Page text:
What does the following command do?

sudo apt-get --reinstall install linux-headers-`uname -r`

sudo executes the statement with elevated priviledges. apt-get is a command to retrieve a specific package/program. What does the rest of the switches/flags do?

I'm trying to reset my wireless adapter's drivers to "factory default" settings.


--reinstall install:

Normally, this is written install --reinstall, but both work just fine. This simply is telling apt-get to reinstall the package(s).


linux-headers- is the beginning of a package name. If you run dpkg -l | grep linux-headers- you can see a full list of any packages installed that begin with that:

enter image description here

Header files are, from the GNU site:

A header file is a file containing C declarations and macro definitions to be shared between several source files. You request the use of a header file in your program by including it, with the C preprocessing directive ‘#include’.

And, as you can see from the response from dpkg -l | grep linux-headers-, the packages that start with linux-headers- are the header files for the Linux kernel.

`uname -r`:

This is what is known as Command Substitution. (The link is to the faqs.org page about the BASH command substitution capabilities.)

This runs the uname -r command, which returns the current kernel version:

enter image description here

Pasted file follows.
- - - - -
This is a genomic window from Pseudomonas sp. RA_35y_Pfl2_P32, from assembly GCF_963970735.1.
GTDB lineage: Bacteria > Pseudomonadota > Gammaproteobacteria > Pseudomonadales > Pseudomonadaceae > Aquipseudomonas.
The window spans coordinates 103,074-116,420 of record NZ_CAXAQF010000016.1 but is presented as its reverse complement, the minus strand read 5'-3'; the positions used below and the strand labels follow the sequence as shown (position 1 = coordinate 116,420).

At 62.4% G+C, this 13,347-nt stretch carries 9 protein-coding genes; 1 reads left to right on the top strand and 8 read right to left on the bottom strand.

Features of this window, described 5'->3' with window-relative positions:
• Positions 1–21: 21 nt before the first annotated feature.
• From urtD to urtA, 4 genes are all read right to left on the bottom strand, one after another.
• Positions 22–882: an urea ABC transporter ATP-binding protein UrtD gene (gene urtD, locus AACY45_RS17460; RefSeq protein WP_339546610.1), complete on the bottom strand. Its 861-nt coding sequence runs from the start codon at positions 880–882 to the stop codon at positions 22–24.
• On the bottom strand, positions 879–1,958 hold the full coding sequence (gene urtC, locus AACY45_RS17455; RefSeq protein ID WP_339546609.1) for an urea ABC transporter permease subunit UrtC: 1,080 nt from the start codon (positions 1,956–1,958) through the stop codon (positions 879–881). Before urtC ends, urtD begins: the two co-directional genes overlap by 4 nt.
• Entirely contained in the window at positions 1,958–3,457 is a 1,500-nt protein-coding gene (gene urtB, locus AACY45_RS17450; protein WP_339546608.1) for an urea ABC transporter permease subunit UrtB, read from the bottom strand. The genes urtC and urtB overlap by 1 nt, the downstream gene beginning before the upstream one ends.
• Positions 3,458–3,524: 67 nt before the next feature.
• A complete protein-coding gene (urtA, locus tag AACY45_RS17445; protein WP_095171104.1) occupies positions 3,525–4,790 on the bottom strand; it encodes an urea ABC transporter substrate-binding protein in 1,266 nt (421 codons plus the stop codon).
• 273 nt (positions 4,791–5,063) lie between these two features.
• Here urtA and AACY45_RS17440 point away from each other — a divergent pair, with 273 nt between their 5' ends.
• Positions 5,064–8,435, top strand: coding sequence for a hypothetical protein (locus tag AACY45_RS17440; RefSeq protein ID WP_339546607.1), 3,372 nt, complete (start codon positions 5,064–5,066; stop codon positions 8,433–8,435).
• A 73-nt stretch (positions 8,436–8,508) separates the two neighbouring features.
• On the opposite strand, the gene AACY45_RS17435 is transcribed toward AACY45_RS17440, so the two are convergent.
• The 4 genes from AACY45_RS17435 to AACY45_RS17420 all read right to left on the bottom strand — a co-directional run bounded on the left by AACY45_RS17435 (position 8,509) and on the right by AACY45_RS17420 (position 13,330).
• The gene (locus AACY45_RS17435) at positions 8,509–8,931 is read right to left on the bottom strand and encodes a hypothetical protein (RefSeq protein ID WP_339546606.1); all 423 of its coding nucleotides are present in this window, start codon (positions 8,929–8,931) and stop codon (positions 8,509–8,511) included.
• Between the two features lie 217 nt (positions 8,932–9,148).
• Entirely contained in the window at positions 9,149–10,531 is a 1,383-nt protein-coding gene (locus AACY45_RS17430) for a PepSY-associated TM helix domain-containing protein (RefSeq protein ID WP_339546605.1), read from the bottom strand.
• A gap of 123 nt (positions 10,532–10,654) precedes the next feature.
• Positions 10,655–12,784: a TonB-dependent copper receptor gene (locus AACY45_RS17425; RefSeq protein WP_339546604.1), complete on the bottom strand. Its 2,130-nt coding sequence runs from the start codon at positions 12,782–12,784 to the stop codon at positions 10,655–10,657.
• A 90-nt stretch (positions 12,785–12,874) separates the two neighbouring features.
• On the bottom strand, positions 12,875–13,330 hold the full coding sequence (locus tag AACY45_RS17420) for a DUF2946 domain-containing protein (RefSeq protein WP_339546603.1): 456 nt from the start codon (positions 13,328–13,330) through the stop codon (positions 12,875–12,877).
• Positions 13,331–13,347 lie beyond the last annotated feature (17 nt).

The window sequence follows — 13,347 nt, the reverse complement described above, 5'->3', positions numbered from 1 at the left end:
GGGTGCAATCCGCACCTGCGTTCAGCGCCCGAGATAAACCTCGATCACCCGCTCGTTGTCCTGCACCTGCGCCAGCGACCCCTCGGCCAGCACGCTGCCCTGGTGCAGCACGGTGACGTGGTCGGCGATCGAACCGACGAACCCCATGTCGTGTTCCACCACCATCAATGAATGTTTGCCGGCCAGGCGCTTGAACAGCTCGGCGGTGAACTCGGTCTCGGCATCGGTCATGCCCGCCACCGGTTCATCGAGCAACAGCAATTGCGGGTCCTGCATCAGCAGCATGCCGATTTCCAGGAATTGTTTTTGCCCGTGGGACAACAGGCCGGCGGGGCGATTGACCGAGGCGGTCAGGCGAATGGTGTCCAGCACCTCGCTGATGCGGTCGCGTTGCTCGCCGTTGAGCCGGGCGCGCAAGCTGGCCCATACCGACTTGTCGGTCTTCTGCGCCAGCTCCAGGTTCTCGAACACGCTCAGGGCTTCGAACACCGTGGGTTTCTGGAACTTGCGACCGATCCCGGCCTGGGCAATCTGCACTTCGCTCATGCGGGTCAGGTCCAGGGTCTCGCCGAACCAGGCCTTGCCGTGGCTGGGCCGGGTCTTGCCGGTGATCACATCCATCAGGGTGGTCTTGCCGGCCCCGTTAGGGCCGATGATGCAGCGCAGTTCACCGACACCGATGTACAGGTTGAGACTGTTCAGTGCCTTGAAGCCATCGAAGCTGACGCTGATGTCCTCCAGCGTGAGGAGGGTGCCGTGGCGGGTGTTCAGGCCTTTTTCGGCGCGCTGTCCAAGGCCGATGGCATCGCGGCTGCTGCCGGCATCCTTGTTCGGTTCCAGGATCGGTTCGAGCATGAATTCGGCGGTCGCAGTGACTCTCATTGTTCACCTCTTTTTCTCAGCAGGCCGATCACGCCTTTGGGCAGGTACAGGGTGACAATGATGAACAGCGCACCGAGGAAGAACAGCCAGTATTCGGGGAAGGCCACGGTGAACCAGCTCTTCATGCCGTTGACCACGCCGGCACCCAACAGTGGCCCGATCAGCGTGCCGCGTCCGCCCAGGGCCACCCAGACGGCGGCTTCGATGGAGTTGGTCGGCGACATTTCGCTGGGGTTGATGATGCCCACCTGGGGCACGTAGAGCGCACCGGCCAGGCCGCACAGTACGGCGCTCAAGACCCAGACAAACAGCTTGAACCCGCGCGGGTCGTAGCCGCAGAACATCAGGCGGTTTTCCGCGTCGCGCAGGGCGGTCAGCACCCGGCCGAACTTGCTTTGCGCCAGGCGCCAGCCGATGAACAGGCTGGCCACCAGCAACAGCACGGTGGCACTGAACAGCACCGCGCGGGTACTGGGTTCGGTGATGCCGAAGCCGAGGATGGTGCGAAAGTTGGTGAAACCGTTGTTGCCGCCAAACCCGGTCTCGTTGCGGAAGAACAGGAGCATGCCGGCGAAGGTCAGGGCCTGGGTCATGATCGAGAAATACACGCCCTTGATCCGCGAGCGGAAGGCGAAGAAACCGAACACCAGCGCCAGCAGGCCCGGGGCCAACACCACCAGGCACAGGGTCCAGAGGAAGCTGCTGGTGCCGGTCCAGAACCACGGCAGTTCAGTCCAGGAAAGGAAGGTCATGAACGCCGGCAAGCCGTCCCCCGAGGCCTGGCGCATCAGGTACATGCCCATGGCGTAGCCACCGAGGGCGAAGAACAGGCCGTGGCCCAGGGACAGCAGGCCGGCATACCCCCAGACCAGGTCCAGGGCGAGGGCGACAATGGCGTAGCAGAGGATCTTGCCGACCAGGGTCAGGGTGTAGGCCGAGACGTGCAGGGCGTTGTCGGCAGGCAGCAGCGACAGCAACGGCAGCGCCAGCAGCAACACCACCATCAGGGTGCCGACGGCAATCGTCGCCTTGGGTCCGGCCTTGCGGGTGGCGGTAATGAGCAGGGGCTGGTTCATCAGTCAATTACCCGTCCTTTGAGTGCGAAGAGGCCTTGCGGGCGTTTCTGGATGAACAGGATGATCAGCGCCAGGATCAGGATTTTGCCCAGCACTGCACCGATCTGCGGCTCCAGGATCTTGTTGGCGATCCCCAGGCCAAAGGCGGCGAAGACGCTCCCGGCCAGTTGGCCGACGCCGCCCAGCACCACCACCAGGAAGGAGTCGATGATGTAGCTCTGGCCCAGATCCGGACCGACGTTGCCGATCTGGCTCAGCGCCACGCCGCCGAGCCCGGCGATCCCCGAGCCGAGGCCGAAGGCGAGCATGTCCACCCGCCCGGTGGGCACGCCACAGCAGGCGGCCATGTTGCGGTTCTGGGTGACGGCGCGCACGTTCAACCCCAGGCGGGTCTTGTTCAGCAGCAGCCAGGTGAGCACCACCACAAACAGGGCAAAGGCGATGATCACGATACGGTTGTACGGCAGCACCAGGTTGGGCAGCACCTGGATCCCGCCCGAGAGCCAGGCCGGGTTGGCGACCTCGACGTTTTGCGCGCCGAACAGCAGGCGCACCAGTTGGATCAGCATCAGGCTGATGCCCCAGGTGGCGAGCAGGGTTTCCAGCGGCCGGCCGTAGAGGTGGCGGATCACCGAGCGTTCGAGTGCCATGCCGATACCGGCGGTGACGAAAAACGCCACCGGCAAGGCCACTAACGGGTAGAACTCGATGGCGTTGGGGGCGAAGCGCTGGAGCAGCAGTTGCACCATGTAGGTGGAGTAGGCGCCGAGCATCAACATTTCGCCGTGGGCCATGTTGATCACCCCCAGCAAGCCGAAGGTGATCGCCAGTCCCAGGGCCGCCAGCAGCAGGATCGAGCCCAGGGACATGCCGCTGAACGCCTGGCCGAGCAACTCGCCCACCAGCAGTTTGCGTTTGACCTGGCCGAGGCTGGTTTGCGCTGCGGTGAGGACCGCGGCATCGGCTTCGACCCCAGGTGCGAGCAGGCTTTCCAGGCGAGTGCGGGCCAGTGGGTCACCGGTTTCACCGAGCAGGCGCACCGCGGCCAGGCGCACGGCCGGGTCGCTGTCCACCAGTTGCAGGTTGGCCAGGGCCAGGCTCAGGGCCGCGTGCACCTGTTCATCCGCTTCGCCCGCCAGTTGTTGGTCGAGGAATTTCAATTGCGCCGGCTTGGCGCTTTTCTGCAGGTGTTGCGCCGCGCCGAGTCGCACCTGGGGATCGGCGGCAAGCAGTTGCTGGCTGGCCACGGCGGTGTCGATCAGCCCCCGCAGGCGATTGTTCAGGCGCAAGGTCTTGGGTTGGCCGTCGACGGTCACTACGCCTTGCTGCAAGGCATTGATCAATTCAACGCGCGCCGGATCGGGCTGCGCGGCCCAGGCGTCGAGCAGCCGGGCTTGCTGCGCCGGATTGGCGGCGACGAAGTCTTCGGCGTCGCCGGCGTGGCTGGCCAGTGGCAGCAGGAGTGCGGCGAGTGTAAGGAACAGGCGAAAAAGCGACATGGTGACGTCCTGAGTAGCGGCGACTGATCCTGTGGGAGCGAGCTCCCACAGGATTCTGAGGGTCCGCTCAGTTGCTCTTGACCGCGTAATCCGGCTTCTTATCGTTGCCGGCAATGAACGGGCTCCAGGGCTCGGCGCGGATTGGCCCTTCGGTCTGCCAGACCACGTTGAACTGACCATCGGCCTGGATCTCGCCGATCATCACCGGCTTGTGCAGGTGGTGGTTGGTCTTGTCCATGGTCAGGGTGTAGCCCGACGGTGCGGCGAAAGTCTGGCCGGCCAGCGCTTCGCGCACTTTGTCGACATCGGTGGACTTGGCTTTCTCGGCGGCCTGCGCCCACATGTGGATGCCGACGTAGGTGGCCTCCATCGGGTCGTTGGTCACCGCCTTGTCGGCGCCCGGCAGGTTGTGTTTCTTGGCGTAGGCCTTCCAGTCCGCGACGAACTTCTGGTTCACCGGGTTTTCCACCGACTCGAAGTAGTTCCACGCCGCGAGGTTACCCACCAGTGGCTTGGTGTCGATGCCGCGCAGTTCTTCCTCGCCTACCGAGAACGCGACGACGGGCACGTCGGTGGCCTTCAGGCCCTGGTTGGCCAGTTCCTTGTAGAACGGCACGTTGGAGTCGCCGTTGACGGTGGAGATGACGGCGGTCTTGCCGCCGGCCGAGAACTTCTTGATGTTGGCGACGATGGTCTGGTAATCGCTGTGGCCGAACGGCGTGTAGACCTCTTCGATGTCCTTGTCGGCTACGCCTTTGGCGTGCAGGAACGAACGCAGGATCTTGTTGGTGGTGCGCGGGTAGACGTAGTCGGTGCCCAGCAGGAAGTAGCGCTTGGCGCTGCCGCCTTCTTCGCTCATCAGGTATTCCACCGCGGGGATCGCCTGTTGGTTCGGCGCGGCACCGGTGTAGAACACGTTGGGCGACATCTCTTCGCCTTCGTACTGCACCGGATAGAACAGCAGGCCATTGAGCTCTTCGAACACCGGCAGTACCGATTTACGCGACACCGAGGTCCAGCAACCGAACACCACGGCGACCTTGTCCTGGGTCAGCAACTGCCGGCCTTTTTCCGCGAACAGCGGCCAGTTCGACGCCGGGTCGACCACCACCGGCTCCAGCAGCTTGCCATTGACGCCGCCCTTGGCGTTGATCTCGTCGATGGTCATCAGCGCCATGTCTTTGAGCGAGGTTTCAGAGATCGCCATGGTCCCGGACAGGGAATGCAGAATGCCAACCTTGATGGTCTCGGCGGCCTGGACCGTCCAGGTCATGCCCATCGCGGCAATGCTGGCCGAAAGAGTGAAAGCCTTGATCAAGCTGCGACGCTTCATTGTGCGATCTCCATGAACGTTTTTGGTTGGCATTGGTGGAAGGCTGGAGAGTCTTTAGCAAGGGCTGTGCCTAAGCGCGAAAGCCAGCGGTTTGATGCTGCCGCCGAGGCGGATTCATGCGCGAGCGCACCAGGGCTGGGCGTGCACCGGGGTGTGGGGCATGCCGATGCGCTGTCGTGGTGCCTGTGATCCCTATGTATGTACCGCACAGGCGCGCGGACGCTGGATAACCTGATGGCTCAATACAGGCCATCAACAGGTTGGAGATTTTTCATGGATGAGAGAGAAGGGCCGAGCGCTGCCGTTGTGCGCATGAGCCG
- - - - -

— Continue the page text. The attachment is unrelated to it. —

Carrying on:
and then puts what is returned from the uname -r command into the sudo apt-get --reinstall install linux-headers-`uname -r` command.

From the faqs.org page:

Command substitution allows the output of a command to replace the command itself. Command substitution occurs when a command is enclosed as follows:




Bash performs the expansion by executing command and replacing the command substitution with the standard output of the command, with any trailing newlines deleted.

Also, see this Unix/Linux Q/A about understand BASH backticks.

Now, you don't see this happen - you just see the results. However, if you did see the command after the uname -r response was put into the command, this is somewhat it would look like (changing for your current kernel version obviously):

sudo apt-get --reinstall install linux-headers-3.16.0-31-generic

Simplified version:

You're telling apt-get to reinstall the linux-headers package for your current kernel version.

  • golden, thanks for the detail! would +1 this if i could ... – culturalanomoly Mar 20 '15 at 2:31
  • @culturalanomoly Well, edit 1-2 posts and accept this one and you'll have enough rep to do so! ;) Welcome to Ask Ubuntu :) – RPiAwesomeness Mar 20 '15 at 2:33
  • 1
    btw, what'd you use to redact the sensitive bits on the image? – culturalanomoly Mar 20 '15 at 2:47
  • 1
    @culturalanomoly I use Shutter. It's an awesome piece of software that lets you takes all sorts of different screenshots and then has a built-in editor for doing stuff like, as you saw, blurring bits, drawing arrows, circling things, adding text. It's one of the most useful pieces of software I have installed. – RPiAwesomeness Mar 20 '15 at 3:07

Your Answer

By clicking “Post Your Answer”, you agree to our terms of service, privacy policy and cookie policy

Not the answer you're looking for? Browse other questions tagged or ask your own question.